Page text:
Archive for the ‘Events’ Category

EDA begins with events

Joe McKendrick asks, “Is EDA the ‘new’ SOA?” First, I’ll agree with Brenda Michelson that EDA is an architecture that can effectively work in conjunction with SOA. While others out there view EDA as part of SOA, I think a better way of viewing it would be that services and events must both be part of your technology architecture.

The point I really want to make however, which expounds on my previous post, is that I simply think event-oriented thinking is the exception, rather than the norm for most businesses. I’m not speaking about events in the technical sense, but rather, in the business sense. What businesses are truly event driven, requiring rapid response to change? Certainly, the airlines do, as evidenced by JetBlue’s recent difficulties. There are some financial trading sectors that must operate in real-time, as well. What about your average retail-focused company, however? Retail thinking seems to be all about service-based thinking. While you may do some cold calls, largely, sales happen when someone walks into the store, goes to the website, or calls on the phone. It’s a service-based approach. They ask, you sell. What are the events that should be monitored that would trigger a change in the business? For companies that are not inherently event-driven, the appropriate use of events are for collecting information and spotting trends. Online shopping can be far more informative for a company than brick-and-mortar shopping because you’ve got the clickstream trail. Even if I don’t buy something, the company knows what I entered in the search box, and what products I looked at. If I walk into Home Depot and don’t purchase anything, is there any record of why I came into the store that day?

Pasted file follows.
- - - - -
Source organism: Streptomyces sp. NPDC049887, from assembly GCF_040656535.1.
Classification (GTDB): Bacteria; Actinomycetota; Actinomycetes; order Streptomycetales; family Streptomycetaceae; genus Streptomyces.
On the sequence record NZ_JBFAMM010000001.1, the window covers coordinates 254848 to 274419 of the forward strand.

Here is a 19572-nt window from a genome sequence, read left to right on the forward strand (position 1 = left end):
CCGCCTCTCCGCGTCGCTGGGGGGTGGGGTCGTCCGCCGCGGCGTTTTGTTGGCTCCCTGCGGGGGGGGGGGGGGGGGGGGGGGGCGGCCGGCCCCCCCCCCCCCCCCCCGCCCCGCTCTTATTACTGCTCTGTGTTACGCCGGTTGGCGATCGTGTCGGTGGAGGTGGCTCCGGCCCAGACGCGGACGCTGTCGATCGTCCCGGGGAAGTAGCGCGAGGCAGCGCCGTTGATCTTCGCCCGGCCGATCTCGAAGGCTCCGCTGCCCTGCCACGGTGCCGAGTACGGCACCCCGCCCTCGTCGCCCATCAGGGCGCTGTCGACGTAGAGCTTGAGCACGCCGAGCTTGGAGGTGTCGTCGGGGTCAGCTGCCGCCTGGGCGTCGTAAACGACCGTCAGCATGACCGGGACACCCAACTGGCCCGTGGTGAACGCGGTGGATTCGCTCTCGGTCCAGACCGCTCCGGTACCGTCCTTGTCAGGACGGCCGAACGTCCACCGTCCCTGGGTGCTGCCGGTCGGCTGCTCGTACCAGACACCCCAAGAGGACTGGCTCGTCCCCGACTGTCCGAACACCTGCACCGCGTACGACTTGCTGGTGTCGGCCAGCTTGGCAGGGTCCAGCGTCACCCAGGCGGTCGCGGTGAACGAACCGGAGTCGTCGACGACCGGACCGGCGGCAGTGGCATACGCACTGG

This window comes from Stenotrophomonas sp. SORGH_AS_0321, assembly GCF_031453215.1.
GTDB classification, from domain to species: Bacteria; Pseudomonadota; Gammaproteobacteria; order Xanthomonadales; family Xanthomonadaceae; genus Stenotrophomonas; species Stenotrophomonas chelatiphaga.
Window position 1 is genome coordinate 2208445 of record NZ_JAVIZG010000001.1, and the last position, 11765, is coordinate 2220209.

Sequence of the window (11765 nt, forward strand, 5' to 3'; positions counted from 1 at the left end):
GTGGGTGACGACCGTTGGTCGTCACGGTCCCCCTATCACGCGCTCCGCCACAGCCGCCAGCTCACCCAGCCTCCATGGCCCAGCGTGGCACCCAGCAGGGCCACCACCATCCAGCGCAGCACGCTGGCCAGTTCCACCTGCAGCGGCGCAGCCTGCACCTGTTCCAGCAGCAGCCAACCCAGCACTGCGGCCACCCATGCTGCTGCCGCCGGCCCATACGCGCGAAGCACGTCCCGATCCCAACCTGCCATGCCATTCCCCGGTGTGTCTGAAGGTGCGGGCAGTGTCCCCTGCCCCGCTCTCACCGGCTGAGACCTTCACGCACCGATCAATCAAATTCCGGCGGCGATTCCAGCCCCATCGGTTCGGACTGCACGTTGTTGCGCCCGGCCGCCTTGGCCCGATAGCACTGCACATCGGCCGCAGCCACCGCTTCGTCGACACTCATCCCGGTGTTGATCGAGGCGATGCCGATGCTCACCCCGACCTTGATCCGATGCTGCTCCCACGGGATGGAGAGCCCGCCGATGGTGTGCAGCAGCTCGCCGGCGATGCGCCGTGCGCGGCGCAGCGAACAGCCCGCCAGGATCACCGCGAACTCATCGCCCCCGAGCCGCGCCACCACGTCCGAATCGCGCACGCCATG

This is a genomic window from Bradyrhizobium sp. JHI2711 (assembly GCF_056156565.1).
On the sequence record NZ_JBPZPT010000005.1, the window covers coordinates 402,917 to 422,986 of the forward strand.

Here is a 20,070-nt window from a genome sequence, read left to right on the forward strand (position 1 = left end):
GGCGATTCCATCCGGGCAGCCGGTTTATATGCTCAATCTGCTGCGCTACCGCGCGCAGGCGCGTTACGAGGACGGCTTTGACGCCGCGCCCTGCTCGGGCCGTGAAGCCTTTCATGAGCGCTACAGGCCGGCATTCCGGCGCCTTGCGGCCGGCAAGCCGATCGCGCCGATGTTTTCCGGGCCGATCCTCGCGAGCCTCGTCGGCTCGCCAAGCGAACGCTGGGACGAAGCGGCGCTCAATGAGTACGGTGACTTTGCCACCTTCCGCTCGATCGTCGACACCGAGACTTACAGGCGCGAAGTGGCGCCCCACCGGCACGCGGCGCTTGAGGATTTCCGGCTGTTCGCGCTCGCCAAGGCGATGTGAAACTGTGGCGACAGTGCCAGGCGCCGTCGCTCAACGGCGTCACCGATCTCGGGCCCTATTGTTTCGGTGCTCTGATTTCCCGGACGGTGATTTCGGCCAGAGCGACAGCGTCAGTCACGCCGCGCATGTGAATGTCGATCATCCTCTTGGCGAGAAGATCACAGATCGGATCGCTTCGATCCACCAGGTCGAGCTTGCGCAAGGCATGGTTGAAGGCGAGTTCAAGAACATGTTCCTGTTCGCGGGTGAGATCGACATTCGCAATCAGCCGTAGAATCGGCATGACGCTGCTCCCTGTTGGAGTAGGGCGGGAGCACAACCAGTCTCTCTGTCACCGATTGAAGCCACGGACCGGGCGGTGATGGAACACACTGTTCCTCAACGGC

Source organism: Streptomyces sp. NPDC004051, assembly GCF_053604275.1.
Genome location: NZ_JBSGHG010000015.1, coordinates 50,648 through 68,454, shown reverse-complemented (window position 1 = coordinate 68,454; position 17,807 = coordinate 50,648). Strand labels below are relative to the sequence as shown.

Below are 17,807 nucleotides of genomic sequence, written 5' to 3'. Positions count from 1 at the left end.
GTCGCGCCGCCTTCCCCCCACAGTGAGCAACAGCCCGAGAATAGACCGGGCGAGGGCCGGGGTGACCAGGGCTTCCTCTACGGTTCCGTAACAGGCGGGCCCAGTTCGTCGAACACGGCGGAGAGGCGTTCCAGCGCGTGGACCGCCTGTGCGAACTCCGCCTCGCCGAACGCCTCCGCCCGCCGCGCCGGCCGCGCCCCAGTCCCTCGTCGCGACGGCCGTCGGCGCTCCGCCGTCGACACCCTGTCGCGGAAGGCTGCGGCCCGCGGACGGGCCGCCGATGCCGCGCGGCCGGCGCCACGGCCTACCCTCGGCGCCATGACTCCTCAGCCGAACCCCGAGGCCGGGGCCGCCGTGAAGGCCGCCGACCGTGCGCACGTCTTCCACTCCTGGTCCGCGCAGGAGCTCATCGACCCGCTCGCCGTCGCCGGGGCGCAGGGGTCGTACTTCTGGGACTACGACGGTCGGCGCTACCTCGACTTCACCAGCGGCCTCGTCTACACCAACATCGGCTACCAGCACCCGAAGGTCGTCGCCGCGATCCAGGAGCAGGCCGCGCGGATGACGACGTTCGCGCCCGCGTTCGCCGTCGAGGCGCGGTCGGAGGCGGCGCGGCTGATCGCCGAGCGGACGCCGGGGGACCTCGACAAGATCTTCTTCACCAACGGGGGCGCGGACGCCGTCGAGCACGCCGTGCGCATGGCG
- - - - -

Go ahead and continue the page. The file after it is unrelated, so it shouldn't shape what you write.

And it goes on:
Again, how do we begin to go down the direction of EDA? Let’s look at an event-driven system. The October 2006 issue of Business 2.0 had a feature on Steve Sanghi, CEO of Microchip Technology. The article describes how he turned around Microchip by focusing on commodity processors. As an example, the articles states that Intel’s automotive-chip division was pushing for “a single microprocessor near the engine block to control the vehicle’s subsystems and accessories.” Microchip’s approach was “to sprinkle simpler, cheaper, lower-power chips throughout the vehicle.” Guess what, today’s cars have about 30 micro-controllers.

So, what this says is that the appropriate event-based architecture is to have many, smaller points of control that can emit information about the overall system. This is the way that many systems management products work today- think SNMP. To be appropriate for the business, however, this approach needs to be generating events at the business level. Look at the applications in your enterprise’s portfolio and see how many of them actually publish any sort of data on how it is being used, even if it’s not in real time. We need to begin instrumenting our systems and exposing this information for other purposes. Most applications are like the checkout counter at Home Depot. If I buy something, it records it. If I don’t buy something and just exit the store, what valuable information has been missed that could improve things the next time I visit?

I’d love to see events become more mainstream, and I fully believe it will happen. I certainly won’t argue that event-driven systems can be more loosely coupled, however, I’ll also add that the events we’re talking about then are not necessarily the same thing as business events. Many of those things will never be exposed outside of IT, nor should they be. It’s the proper application of business events that will drive companies opening up their wallets to purchase new infrastructure built around that concept.